not about surface solutions. Its always been about finding deep, systemic solutions, which means that if the movement wants to be grassroots led, really community driven, you can’t do anything but try to work with people so that they are building their own perspective, so the tools that we have around “how do you do that?” and “how do you do that and help folks develop strategies that end up with things that they can see as progress?” and that’s the continual challenge. I wouldn’t say that we’ve come up with the right formula. We’ve tried different things. (145)

Exactly. It then goes on to give their program selection criteria — always so useful! I wish I had read this years ago while selecting programs myself, though in truth it is not too different than our own:

Tier 1, Criteria for meeting ACE Mission: programs that address priority concerns derived by, achieved for, and led by the Roxbury and Greater Boston residents.

Tier 2, Criteria for an Effective Campaign: easily understood goals that can be achieved within a clear time frame. The program should also provide the foundation for future community partnerships, increase resident awareness of EJ issues, and allow future campaign development.

Tier 3, Criteria for sustaining ACE as an organization: builds ACE’s strengths, allows fundraising support, and creates unique programs that can be shared across the country. (146)

I love too Loh’s quote that coalition isn’t always useful — they decided not to be part of the MA Smart Growth Alliance, for example:

…we didn’t feel that the justice issues were front and center enough to make it worth it. We don’t want to spend time, even if there are some opportunities to be had there, fighting within the partnership itself to ensure that the approach is right. (178)

We knew that feeling all too well.

From Confrontation to Implementation

Short and sweet. Justice needs to be the focus (see quote above). And a final thought, organizations can be both EJP and SJP, which makes sense…SJP in some ways is just more of tactic, a practical way to find common ground with organisation and institutions who see the world very differently. But I’m still thinking about that.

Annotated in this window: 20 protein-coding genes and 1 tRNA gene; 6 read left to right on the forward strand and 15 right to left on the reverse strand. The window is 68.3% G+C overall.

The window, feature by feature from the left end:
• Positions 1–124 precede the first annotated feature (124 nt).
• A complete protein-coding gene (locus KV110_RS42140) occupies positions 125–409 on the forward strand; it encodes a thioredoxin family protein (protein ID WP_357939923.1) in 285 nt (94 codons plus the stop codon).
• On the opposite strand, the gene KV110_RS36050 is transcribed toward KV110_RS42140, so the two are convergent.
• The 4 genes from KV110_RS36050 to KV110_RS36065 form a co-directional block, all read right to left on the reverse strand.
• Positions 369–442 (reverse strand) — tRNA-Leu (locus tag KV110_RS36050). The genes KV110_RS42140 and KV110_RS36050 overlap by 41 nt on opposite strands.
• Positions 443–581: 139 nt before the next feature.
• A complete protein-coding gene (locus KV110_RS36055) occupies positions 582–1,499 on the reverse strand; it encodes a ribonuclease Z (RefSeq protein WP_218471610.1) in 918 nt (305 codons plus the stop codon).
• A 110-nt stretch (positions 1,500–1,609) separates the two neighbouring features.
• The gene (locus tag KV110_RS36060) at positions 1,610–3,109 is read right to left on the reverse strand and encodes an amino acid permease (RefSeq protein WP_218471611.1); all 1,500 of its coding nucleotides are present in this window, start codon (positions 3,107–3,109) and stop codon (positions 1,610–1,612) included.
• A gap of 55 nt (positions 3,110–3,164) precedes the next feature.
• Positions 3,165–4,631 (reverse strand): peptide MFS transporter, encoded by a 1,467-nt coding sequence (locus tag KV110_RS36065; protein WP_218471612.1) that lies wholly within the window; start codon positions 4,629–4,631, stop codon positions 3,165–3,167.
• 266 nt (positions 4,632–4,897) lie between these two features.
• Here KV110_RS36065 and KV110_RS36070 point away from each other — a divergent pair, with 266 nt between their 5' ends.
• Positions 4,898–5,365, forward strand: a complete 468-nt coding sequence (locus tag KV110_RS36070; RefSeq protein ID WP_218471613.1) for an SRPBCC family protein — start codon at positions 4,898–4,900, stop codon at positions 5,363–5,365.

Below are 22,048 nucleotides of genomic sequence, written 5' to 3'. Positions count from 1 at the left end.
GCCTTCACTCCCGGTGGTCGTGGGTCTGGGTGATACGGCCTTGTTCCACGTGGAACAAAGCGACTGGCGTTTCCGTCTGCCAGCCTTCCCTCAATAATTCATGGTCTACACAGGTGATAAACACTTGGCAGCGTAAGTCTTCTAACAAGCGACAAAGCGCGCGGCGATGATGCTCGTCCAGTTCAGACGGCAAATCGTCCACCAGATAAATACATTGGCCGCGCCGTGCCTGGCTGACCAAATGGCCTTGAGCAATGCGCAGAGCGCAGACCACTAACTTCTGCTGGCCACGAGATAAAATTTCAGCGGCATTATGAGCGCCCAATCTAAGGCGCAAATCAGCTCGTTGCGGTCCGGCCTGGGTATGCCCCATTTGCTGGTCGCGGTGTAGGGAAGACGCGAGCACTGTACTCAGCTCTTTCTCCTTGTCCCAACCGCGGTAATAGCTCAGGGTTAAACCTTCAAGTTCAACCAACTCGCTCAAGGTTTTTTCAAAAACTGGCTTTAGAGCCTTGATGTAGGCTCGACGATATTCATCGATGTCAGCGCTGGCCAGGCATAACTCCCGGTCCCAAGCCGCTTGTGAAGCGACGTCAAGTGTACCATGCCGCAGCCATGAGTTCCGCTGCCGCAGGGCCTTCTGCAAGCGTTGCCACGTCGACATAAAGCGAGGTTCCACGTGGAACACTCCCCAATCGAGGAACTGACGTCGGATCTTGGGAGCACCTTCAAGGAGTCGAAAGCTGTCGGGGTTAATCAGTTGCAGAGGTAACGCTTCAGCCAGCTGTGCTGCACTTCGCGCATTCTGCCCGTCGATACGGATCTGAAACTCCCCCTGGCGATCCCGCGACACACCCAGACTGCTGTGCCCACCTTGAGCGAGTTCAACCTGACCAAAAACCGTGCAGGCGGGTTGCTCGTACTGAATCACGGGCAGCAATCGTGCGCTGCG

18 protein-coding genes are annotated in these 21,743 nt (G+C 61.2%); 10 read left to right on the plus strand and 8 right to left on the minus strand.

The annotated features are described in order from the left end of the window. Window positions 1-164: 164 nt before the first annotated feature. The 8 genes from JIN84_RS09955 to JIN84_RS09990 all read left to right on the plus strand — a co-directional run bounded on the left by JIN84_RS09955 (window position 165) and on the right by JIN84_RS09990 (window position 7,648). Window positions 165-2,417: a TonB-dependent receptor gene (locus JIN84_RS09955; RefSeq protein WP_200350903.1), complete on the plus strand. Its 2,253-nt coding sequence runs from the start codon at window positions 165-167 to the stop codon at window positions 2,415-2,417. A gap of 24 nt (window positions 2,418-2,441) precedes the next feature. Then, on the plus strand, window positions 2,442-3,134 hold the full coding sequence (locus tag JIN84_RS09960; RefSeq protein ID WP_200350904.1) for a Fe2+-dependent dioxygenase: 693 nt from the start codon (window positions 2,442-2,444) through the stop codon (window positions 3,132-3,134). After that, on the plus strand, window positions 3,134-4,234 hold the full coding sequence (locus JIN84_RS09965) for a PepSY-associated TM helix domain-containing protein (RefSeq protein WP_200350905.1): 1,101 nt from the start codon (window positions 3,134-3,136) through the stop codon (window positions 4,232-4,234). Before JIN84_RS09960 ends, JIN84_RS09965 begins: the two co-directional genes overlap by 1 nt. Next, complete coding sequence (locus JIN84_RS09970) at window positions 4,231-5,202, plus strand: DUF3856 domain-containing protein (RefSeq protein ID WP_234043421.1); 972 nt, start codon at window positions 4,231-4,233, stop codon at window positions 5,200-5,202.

[Agyeman, Julian (2005) Sustainable Communities and the Challenge of Environmental Justice. NY & London: New York University Press.]

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On the Tyranny of Participation

Participation: The New Tyranny? was so good. I so rarely find books on international development so good, Hamdi and Kaplan are maybe rare exceptions, but this raised so many of the real issues with participatory  development and action. Above all, the way it has been stripped of its radical, emancipatory content and understandings of structural power (though interwoven here is more discussion of some of the micro-levels of power as well, what we internalize…). I would hope that we could now start discussions of community development with this book in mind and just build on it — whether international or home grown. I am still bemused at how little the two talk to each other, another enduring effect of racism and empire. Sadly, too, I was listening to a panel on international development all about co-production just a few weeks ago, and really ‘co-production’ is just this repackaged. You hear it all over the damn place these days. But no one there really spoke at this level of thinking, I don’t think they could have read it. They stumbled in this direction instead. Rather tragic.

Anyway.

Cooke, Bill and Kothari, Uma ‘The Case for Participation as Tyranny’, 1-15

The editors write:

Our primary aim with this book is to provide a set of more rigorous and critical insights into the participatory development discourse than has hitherto been the case, through a conceptual and ideological examination of its theory, methods and practices. (2)

They identify three sets of tyrannies (their words, my bullet points):

  • Tyranny of decision making and control – does it override existing legitimate decision-making processes?

  • Tyranny of the group – do group dynamics lead to participatory decisions that reinforce the interests of the already powerful?

  • Tyranny of method – Have participatory methods driven out others which have advantages participation cannot provide? (7-8)

These are the questions everyone should be checking their practice with, right? Especially when an ‘expert’ is coming into a new community they don’t perhaps fully understand, and where there is no trust.

Some of the potential overarching problems they identify: